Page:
Reuben M. Greenberg Municipal Building

180-B Lockwood Boulevard
This portion of the Charleston’s Police Department is named after Reuben Greenberg (1943–2014), the city’s renowned Jewish African-American police chief, who served from 1982 to 2005. Born in Texas and raised as a Methodist, Greenberg converted to Judaism, the religion of his Ukranian paternal grandfather, in 1965. As chief of police, he acted as a change agent, ratcheting up the department’s professionalism, while decreasing crime. Not without controversy, Greenberg gained national attention and publicity, including a 1983 Los Angeles Times story titled, “A Black, Jewish, Roller-Skating Cop Brings A New Way to Fight Crime to the Old South.” Greenberg was a member of Synagogue Emanu-El.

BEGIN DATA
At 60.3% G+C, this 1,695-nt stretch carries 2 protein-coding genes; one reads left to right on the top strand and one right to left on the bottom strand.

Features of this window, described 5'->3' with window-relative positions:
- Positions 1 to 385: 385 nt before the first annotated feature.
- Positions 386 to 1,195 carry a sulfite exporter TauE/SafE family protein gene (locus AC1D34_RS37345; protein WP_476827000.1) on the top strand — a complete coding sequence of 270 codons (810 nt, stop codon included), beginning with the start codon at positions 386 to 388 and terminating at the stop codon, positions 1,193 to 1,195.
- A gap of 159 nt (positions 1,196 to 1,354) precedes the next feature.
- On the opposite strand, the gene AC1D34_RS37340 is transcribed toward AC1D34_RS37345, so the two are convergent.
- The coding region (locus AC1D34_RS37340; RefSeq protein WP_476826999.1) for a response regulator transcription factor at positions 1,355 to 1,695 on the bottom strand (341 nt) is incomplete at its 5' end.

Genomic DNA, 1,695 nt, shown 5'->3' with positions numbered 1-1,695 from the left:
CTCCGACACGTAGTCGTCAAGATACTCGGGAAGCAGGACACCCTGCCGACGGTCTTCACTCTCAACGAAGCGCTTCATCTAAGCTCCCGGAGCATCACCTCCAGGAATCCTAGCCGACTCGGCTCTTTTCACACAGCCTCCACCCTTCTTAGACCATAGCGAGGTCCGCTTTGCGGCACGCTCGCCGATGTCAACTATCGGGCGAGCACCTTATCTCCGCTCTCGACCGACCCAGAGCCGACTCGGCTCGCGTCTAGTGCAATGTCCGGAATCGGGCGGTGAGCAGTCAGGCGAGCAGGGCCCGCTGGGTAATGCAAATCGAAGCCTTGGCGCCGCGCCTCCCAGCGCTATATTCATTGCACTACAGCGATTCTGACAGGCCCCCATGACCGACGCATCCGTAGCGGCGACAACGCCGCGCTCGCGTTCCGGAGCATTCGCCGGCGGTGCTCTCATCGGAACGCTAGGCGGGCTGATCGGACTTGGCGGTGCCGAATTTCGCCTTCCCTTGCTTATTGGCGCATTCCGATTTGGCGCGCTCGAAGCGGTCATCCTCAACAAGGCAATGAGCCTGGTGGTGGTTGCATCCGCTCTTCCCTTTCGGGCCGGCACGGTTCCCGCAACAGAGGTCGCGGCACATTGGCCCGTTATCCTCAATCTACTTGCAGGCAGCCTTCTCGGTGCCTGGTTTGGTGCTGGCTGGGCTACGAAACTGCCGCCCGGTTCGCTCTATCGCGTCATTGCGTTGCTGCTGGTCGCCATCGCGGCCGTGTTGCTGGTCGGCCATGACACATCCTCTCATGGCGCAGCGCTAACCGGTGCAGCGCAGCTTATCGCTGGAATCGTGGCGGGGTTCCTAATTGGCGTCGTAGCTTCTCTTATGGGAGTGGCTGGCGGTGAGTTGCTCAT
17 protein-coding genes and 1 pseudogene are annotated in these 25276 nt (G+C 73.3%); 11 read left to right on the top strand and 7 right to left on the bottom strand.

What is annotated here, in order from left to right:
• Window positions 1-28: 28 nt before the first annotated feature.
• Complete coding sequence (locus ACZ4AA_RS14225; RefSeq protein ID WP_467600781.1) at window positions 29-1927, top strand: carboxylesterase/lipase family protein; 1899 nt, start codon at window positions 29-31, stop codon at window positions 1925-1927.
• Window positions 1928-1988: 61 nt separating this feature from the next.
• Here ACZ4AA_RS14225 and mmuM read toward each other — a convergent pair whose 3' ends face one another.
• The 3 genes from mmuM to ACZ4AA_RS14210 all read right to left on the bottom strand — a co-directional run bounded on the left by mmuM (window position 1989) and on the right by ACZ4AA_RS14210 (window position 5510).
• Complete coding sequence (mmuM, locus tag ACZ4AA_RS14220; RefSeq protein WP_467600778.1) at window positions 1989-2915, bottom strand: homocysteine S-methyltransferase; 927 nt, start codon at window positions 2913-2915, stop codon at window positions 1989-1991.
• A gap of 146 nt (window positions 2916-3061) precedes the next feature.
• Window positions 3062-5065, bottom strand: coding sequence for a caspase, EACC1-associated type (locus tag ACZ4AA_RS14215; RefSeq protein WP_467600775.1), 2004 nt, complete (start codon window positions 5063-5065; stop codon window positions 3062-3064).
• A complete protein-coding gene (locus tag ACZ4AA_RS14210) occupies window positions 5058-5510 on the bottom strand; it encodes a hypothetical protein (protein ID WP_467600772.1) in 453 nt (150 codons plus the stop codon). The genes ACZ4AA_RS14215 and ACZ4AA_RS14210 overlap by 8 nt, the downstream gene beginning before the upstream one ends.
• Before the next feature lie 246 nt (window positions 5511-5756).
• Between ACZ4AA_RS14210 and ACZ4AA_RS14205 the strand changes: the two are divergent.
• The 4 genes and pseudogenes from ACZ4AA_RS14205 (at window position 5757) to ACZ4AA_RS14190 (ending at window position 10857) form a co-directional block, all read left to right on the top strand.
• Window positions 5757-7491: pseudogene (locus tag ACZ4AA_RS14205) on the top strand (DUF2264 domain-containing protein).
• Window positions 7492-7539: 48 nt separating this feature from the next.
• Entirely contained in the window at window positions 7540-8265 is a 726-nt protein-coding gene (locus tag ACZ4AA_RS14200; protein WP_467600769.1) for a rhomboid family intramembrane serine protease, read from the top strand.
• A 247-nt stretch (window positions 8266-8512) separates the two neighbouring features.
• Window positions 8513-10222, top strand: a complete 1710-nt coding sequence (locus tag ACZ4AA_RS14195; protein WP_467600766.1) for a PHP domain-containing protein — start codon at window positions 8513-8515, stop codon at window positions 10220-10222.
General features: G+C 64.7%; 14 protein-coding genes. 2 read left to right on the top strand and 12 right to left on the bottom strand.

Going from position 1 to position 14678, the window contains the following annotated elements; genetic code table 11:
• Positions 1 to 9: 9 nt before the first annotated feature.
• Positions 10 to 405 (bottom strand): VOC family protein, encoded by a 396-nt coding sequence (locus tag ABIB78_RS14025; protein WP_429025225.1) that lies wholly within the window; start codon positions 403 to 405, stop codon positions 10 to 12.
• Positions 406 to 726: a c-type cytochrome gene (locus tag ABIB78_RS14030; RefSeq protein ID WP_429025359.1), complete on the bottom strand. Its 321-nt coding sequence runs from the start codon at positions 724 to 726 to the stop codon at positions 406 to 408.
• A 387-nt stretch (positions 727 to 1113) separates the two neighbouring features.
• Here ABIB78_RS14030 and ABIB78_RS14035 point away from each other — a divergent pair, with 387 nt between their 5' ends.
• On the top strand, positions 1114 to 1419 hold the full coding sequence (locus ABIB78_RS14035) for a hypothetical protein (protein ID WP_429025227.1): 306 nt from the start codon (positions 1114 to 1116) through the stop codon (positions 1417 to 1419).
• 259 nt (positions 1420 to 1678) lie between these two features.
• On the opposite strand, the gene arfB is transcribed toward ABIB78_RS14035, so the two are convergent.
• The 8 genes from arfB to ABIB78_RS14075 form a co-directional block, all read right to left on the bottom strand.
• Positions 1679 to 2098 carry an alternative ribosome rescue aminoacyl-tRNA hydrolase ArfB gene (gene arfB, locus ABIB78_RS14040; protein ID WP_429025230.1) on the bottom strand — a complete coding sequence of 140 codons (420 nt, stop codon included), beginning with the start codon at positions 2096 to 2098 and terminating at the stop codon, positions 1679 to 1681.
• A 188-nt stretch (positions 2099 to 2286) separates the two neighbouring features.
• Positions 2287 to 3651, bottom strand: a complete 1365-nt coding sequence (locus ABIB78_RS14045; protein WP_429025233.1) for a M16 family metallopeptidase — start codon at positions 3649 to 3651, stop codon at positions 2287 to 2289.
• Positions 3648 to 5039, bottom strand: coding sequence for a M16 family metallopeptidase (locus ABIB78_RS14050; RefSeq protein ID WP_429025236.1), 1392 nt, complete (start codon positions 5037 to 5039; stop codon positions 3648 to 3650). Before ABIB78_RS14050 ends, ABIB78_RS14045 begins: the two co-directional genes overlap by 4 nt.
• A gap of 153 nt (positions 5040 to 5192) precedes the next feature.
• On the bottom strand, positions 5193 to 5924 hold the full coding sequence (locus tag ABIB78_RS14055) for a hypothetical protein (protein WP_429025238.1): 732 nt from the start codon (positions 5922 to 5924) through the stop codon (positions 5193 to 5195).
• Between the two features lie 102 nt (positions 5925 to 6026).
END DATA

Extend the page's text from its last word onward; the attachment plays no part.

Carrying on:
Reuben M. Greenberg Municipal Building, 2020

Reuben M. Greenberg Municipal Building, 2020

Photo by Jack Alterman.
Chief Reuben Greenberg in his office, 2000

Chief Reuben Greenberg in his office, 2000

Charleston police headquarters. Photo by Bill Aron.
Reuben Greenberg at Synagogue Emanu-El, 2000

Reuben Greenberg at Synagogue Emanu-El, 2000

Photo by Bill Aron.
Reuben Greenberg, Civil War reenactor, 2000

Reuben Greenberg, Civil War reenactor, 2000

In the uniform of the 54th Massachusetts Infantry, Co. I, on the South Battery. Photo by Bill Aron.